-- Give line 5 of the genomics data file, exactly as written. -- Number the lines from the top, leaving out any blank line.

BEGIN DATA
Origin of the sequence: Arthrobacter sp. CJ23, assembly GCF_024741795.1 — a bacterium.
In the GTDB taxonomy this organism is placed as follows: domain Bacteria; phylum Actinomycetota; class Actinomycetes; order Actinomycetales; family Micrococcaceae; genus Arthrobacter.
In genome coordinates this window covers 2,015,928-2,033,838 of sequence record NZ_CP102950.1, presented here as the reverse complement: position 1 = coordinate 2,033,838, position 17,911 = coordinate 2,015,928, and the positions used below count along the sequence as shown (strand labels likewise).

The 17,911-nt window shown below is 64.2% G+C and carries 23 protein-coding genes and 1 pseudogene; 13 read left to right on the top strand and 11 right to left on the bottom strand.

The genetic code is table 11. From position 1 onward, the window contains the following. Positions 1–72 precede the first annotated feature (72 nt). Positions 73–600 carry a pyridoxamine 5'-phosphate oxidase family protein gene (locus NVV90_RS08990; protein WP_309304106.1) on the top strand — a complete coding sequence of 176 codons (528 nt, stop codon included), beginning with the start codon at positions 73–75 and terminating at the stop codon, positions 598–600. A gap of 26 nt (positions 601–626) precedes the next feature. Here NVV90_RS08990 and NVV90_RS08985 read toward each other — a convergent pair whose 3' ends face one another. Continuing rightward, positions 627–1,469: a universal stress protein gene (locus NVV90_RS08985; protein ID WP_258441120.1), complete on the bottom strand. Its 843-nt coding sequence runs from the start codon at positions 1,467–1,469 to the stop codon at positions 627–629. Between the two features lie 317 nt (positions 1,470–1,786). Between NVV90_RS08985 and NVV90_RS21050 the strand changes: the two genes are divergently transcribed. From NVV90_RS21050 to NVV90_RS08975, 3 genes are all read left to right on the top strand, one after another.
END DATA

The genetic code is table 11. From position 1 onward, the window contains the following. Positions 1–72 precede the first annotated feature (72 nt). Positions 73–600 carry a pyridoxamine 5'-phosphate oxidase family protein gene (locus NVV90_RS08990; protein WP_309304106.1) on the top strand — a complete coding sequence of 176 codons (528 nt, stop codon included), beginning with the start codon at positions 73–75 and terminating at the stop codon, positions 598–600. A gap of 26 nt (positions 601–626) precedes the next feature. Here NVV90_RS08990 and NVV90_RS08985 read toward each other — a convergent pair whose 3' ends face one another. Continuing rightward, positions 627–1,469: a universal stress protein gene (locus NVV90_RS08985; protein ID WP_258441120.1), complete on the bottom strand. Its 843-nt coding sequence runs from the start codon at positions 1,467–1,469 to the stop codon at positions 627–629. Between the two features lie 317 nt (positions 1,470–1,786). Between NVV90_RS08985 and NVV90_RS21050 the strand changes: the two genes are divergently transcribed. From NVV90_RS21050 to NVV90_RS08975, 3 genes are all read left to right on the top strand, one after another.